- The Washington Times - Sunday, November 7, 2004

CHARLOTTESVILLE — Maryland coach Ralph Friedgen tried everything he could to motivate his players yesterday. All he got back were blank stares.

Instead of building upon the momentum from a monumental win a week ago, the Terrapins were manhandled 16-0 by Virginia at Scott Stadium. The Cavaliers ran all over the Terps, who looked nothing like the team that beat Florida State last week.

“It was a nightmare,” said Friedgen after Maryland dropped to 4-5 overall and 2-4 in the ACC. “It was like we were zombies. Nobody was here. … We were flat. I don’t know if it was because of last week or what it was. I have to evaluate myself. If I can’t get them up for this game, I don’t know what is wrong with me.”

The Terps are in danger of not reaching a bowl for the first time since Friedgen took over the program in 2001. Maryland, which has lost four of its last five, must win at No.18 Virginia Tech and beat Wake Forest at home just to become bowl eligible.

“This season has been a roller coaster,” Terps center Kyle Schmitt said. “There has been a lot to deal with, not just physically but mentally. It wears on you.”

The Cavaliers (7-1, 4-1) remained tied for first place with Virginia Tech, which beat North Carolina yesterday.

The Cavaliers dominated both lines and were especially effective on third downs before a stadium record crowd of 63,072. Tailback Alvin Pearman led the ground assault with 175 yards rushing, and Wali Lundy ran for 107. The Cavaliers racked up 295 yards on the ground and as a result nearly doubled Maryland’s time of possession.

“I could see from the first handoff that the holes were there and it was going to be a long day for Maryland,” said Lundy, whose team had 26 first downs to Maryland’s seven. “Our line was just pushing the defensive players back. They controlled the game.”

Friedgen’s version: “They just lined up and ran the ball down our throat.”

Meanwhile, the Terps offense, which appeared to right itself in last week’s 20-17 upset of then-No.5 Florida State, converted just three of 16 chances on third and fourth downs. It was the first time Maryland had been shut out since Notre Dame’s 22-0 win to open the 2002 season.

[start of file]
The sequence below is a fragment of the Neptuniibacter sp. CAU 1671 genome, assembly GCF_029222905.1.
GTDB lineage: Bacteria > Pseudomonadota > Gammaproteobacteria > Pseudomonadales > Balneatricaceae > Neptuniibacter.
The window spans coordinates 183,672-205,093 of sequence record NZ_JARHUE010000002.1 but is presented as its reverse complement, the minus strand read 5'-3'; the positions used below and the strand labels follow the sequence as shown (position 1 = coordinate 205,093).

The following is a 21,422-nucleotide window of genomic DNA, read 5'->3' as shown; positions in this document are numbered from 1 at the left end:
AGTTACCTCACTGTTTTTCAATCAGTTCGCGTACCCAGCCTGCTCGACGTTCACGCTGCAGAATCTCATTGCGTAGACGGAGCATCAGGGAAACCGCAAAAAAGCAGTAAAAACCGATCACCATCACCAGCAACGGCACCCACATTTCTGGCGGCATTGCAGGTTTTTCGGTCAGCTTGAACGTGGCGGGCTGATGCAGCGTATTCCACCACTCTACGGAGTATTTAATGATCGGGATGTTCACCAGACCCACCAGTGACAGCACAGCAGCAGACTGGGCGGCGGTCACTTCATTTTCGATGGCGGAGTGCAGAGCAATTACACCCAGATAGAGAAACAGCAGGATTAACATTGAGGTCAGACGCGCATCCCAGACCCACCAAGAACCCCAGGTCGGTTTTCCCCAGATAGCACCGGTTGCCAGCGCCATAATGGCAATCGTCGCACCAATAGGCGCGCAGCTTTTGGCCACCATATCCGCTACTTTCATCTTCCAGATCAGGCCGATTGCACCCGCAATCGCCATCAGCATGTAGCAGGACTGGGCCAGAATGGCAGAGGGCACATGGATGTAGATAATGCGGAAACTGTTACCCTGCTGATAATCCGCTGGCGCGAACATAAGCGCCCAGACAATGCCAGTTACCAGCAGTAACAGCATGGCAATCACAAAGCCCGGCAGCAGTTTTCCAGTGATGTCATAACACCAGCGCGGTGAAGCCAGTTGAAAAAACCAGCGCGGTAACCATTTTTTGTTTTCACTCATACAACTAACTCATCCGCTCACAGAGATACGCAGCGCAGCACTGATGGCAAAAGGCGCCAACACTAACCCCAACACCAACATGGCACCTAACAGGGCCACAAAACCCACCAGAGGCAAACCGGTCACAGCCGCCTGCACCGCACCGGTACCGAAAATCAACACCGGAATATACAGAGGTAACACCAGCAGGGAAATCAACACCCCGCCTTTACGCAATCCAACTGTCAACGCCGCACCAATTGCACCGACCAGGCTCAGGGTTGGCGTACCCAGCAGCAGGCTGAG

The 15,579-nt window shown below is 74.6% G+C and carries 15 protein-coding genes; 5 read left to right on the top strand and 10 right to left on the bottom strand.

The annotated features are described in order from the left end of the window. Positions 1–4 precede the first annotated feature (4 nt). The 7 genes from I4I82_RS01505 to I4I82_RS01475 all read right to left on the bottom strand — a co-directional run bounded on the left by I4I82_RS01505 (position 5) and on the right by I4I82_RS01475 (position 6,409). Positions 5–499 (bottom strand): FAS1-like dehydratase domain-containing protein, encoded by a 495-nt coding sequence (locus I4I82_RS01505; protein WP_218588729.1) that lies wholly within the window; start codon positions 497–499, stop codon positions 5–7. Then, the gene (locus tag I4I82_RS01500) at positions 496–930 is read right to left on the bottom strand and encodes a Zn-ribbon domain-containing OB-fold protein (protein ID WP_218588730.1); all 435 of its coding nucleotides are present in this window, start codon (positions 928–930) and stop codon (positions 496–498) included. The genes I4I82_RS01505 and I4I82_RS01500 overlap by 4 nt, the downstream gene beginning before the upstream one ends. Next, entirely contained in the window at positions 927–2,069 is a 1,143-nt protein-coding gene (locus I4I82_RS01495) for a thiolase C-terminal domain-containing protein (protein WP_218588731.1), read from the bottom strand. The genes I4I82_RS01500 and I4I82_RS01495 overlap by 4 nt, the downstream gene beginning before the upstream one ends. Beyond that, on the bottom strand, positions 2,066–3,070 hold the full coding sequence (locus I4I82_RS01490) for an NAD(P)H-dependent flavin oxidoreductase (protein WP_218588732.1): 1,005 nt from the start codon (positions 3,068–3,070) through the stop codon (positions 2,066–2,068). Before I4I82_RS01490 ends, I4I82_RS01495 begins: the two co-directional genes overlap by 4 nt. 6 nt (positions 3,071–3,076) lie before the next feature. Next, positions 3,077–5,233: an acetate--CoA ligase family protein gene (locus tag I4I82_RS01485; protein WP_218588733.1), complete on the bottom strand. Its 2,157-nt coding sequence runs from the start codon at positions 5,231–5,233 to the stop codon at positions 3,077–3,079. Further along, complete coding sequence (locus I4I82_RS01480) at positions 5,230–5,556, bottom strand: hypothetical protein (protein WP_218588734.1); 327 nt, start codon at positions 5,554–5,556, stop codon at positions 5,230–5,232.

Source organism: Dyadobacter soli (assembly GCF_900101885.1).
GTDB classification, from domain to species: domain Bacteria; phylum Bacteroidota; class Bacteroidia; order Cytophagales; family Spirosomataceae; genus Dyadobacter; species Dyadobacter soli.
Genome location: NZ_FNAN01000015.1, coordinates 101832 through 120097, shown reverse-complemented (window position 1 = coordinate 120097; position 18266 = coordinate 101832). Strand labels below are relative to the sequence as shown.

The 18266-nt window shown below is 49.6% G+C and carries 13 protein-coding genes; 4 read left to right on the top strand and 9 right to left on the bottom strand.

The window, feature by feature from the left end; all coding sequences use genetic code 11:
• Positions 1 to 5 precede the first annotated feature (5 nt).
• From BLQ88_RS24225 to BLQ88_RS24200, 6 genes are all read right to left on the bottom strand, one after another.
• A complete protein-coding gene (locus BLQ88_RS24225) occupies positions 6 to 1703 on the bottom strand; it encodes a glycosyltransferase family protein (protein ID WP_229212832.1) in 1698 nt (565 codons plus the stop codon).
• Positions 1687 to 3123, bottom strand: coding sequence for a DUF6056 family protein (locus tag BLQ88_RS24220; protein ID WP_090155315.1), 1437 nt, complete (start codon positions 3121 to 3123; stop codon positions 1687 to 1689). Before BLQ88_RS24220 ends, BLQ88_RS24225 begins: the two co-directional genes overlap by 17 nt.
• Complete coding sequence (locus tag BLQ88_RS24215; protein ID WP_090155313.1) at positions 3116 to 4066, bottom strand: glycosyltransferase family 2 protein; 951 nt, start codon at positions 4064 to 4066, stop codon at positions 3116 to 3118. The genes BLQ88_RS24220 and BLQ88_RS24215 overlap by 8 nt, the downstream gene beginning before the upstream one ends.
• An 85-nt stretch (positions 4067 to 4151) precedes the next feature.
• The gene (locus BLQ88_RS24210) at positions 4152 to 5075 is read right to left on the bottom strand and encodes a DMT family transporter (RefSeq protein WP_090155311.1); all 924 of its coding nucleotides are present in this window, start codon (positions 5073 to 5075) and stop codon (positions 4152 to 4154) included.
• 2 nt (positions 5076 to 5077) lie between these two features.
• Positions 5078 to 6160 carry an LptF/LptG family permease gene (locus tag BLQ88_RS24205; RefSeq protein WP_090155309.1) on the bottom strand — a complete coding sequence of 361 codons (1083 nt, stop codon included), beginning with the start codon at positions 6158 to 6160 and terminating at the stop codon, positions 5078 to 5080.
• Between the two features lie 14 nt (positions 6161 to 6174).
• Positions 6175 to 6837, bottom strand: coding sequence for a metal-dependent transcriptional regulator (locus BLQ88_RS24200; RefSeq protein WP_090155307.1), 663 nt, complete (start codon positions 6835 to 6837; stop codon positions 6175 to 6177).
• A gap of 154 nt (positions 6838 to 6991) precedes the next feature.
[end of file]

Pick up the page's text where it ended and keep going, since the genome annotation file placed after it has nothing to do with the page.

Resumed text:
Maryland quarterback Joel Statham completed 12 of 23 passes for 163 yards and two interceptions. He wasn’t helped by the running game as the Terps totaled just 51 yards on 27 carries. Tailback Josh Allen, who had 257 yards in last season’s 27-17 win over the Cavaliers, finished with 39 on 10 carries.

The turning point came late in the first quarter after Chris Kelley’s first career interception gave Maryland the ball at the Virginia 36. The Terps drove to the 14 but couldn’t convert two plays with less than a yard to go. Statham tried quarterback sneaks on both third and fourth downs but fell short.

“It was this close [to get the first down],” said Friedgen, displaying his thumb and index finger. “You have to make that. I really want to go look at the tape.”

The Cavaliers promptly went on a 13-play, 86-yard touchdown drive, capped by Lundy’s 4-yard run with 12:02 left in the first half. Pearman had nine rushes for 49 yards on the drive, including a conversion on fourth-and-1 that kept it alive.

Allen ran for 9 yards on first down on Maryland’s next possession, but the Terps lost yardage on the next two plays. Virginia took advantage with a 10-play, 59-yard drive that ended with Lundy’s 15-yard scamper into the end zone. Virginia led 13-0 after Connor Hughes missed the extra point.

Hughes pushed the lead to 16-0 on a 27-yard field goal with 10:17 left in the third quarter, and Maryland, which hasn’t won in Charlottesville since 1990, never seriously threatened after that.

Statham suffered a collarbone injury late in the first half. He was X-rayed at halftime but returned.

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